We’re dragging ropes and are approaching the final groove, just another ten feet across and we’ll be there. 5c, 6a maybe, like the start – then another platform arrives. The winter rainwater channel above teaches us how to swim and grovel desperately whilst remaining true to the traditions that The Leader Must Not Fall and should Maintain Three Points Of Contact. What a hideous finish to such an amazing climb.

Earlier, gearing up beneath this route, going for the onsight repeat with six years of sea-beard regrowth on it: a manky peg – more sticking out than was in, and by all accounts the odd shite runner in 120 feet of climbing. But what runners were they? I had no clue beyond The Cad spikes. My rack consisted of multiple sets of RPs, a dozen quickdraws, Rocks up to size 6, small and medium cams – Friends up to size 2, and slings with steel krabs on for the spikes before the real ‘trip’ began. Oh, and my tiny Leeper skyhook just in case.

So now I knew: apart from the slings low down with their weighty steel krabs, then the wire before the traverse, that cluster of three small nuts (two of which had fallen out), the one little sling and ’biner I’d tied off around the peg, and the single runner above the crux, I’d carried all the rest from bottom to top. Everything else – several kilos of it – was still hanging from my bandolier. I was utterly drained and lay there for a moment or two in reflection, gradually calming down before Bernard and Janine bounded down the bluff on their way to see us – moments too late for a historic snap, and then some other friends ran over and shook my hand and hugged me. Bernard Newman still recalls that top-out clearly:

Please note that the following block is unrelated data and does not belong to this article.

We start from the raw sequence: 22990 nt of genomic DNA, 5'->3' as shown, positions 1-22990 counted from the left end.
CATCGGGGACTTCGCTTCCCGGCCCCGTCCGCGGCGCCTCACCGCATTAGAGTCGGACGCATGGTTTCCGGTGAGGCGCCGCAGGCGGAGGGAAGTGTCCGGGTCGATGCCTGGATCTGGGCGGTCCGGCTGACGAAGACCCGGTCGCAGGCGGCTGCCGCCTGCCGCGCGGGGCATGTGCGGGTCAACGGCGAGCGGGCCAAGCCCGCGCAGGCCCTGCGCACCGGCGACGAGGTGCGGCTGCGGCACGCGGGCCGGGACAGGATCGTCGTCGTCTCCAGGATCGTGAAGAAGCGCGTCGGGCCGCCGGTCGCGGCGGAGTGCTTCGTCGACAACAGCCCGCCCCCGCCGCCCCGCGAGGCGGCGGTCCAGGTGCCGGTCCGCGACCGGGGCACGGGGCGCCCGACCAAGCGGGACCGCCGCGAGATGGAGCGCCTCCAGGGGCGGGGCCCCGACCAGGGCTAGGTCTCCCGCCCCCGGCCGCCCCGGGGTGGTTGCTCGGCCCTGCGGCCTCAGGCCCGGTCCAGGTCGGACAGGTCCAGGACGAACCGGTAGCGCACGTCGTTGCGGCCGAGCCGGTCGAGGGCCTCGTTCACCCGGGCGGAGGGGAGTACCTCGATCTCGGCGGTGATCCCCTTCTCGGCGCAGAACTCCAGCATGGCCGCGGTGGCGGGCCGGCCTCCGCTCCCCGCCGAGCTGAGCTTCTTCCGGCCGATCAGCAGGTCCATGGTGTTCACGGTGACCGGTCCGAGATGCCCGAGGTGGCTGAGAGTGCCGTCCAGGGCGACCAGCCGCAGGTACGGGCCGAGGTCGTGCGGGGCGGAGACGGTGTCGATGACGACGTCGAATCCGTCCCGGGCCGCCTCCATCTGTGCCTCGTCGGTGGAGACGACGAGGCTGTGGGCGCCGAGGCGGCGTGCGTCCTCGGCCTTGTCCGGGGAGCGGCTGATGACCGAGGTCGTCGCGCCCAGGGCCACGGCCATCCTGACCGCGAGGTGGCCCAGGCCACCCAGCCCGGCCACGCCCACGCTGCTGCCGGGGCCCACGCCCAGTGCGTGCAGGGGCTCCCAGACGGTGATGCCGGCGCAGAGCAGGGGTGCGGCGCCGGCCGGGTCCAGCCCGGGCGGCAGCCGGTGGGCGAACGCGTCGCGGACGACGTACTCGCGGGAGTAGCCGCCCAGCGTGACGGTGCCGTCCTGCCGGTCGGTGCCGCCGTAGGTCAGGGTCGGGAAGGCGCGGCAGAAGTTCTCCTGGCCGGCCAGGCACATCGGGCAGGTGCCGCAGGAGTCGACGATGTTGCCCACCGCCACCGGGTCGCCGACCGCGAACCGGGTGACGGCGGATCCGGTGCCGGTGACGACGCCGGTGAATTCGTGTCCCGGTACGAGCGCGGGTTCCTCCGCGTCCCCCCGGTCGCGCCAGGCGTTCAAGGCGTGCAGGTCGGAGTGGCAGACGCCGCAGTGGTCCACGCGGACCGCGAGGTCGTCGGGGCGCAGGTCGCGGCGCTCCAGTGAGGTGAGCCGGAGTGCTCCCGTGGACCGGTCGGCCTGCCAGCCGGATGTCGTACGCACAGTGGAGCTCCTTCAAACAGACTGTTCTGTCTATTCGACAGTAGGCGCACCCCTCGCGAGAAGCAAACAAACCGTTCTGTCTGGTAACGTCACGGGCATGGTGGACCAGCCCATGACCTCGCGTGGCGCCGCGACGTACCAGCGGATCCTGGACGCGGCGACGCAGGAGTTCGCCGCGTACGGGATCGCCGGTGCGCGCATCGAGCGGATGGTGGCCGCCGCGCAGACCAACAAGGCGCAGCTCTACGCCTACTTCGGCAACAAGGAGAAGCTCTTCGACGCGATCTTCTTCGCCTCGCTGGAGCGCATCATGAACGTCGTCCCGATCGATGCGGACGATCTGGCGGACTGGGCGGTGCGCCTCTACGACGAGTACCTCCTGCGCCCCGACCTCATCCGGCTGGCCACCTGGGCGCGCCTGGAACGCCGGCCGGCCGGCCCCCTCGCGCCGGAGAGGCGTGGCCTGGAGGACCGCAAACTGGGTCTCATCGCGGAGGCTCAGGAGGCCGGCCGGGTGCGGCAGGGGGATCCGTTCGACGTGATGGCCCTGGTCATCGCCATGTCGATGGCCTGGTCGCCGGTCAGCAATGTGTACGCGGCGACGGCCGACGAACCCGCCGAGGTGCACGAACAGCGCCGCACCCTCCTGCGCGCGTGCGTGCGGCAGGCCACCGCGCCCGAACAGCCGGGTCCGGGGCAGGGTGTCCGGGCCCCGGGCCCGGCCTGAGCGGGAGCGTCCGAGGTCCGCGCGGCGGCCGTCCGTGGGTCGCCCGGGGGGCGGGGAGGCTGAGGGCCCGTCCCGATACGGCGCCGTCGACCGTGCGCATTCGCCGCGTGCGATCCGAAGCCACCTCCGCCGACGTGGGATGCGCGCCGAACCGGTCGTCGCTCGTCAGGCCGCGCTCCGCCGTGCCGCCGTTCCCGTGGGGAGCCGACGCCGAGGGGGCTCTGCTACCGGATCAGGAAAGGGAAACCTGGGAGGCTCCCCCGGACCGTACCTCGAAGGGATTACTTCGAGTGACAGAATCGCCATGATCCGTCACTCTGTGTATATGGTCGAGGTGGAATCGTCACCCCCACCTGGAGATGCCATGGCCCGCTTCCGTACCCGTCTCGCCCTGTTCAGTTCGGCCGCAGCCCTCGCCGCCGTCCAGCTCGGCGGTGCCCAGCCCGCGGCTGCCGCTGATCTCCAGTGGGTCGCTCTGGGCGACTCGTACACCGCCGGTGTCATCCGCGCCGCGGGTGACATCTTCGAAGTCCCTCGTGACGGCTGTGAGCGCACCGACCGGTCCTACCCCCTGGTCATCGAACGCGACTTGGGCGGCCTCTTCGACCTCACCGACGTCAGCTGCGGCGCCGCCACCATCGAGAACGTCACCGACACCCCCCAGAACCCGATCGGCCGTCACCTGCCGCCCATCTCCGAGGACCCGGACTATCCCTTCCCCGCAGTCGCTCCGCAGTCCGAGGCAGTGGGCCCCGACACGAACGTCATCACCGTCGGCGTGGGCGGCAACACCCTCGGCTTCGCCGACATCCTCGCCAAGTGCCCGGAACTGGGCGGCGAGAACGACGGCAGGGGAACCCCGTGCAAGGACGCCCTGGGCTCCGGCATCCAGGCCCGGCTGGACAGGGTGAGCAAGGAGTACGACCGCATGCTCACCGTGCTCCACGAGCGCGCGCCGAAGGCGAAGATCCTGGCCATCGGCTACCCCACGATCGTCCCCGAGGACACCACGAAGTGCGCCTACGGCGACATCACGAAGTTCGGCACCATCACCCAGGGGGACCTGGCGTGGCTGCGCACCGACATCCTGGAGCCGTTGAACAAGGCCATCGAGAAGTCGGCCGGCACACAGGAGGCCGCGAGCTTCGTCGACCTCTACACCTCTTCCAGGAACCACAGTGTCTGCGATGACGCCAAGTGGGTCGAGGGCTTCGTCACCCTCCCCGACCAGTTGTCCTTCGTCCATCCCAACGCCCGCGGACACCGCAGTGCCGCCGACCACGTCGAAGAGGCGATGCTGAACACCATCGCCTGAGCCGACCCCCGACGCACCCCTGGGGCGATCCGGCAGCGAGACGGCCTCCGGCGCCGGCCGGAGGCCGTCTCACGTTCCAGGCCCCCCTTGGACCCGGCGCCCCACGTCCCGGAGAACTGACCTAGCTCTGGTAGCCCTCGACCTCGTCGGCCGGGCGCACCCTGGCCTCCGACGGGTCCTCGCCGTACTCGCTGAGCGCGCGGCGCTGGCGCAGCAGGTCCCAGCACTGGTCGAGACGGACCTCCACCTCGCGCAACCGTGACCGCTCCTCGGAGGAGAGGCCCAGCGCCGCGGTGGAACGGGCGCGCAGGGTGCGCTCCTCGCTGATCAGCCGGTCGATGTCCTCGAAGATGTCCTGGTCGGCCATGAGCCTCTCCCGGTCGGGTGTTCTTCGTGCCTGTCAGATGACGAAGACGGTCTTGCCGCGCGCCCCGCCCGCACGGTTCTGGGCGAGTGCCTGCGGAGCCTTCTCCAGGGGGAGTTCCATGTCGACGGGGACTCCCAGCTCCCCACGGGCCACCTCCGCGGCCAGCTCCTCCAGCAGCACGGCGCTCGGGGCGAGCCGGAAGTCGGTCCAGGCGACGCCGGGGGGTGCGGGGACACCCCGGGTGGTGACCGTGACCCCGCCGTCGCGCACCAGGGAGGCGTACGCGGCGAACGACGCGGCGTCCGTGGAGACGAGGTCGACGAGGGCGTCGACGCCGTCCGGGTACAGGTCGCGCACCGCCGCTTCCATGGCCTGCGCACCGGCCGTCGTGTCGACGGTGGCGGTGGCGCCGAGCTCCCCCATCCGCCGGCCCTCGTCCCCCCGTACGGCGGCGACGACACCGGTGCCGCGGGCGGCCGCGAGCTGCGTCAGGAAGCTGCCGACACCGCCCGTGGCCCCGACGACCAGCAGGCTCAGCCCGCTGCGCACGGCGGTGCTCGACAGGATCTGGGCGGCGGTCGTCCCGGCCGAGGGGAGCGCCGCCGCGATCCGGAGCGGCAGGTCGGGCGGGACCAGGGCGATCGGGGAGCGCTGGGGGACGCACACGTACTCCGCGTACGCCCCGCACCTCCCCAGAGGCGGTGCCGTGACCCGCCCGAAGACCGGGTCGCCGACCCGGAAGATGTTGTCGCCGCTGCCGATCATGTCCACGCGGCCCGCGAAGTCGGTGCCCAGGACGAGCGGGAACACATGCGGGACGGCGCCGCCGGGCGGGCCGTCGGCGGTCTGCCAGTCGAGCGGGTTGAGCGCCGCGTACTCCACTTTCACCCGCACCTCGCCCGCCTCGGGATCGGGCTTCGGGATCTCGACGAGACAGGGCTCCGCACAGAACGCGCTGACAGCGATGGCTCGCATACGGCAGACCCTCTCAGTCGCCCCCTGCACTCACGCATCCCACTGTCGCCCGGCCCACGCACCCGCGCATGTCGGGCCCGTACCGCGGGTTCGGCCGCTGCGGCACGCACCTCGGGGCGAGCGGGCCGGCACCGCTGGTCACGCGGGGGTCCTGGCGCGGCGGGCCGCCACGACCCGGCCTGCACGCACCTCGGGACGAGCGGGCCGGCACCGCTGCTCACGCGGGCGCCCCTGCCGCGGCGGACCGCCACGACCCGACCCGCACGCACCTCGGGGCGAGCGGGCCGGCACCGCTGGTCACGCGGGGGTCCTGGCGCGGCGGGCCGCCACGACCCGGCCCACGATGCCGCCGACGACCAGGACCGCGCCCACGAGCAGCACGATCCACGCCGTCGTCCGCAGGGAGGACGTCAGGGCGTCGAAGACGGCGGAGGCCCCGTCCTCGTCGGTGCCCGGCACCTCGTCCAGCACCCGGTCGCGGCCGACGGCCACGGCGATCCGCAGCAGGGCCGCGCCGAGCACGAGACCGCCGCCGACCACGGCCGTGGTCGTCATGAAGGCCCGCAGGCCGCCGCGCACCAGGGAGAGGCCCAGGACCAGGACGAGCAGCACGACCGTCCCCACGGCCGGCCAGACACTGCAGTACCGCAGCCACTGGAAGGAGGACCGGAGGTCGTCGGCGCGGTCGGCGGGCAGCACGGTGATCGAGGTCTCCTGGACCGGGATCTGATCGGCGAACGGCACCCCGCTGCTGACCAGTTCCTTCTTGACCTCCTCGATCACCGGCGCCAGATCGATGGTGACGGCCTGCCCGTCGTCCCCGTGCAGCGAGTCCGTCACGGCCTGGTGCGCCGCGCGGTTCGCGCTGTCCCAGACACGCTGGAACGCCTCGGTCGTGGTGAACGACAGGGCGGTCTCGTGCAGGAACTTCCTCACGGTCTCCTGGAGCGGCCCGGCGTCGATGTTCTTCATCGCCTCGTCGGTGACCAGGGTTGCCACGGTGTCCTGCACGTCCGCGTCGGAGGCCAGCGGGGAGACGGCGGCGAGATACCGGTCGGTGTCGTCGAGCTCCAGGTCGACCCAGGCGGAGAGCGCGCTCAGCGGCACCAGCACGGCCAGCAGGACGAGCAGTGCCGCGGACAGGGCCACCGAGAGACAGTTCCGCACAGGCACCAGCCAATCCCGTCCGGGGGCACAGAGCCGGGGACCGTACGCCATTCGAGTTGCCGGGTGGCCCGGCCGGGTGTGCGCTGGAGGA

I remember that Jan got to you first and she describes your eyes – she’d never seen such a wild stare before – near death experience obviously – super adrenaline rush!

The Bells, The Bells! Finally repeated, and the utterly harrowing nature of the climb confirmed! That’s roughly how one magazine reported it. ‘Finally repeated.’ Yeah, I liked that. It had been my goal and my dream for several years. Mike Owen and I had often fantasised over the prospect when I boarded at his and Elaine’s.

All those months laid up twitching by the gas fire at no. 84 watching telly. The shorted-lived comeback thwarted by my downfall on Artless and the training and the laps on the fingerboards thereafter. Days on end working Free and Easy at Raven Tor – clean to get climbing-fit in a hurry, not to forget that prediction I’d made to myself below Flashdance that ‘I’d go on to bigger and bolder things …’ Those tough days had paid off and the dream had just come true.

Previous Climb4HopeSA Montagu Event Report
Next Women on High Mountains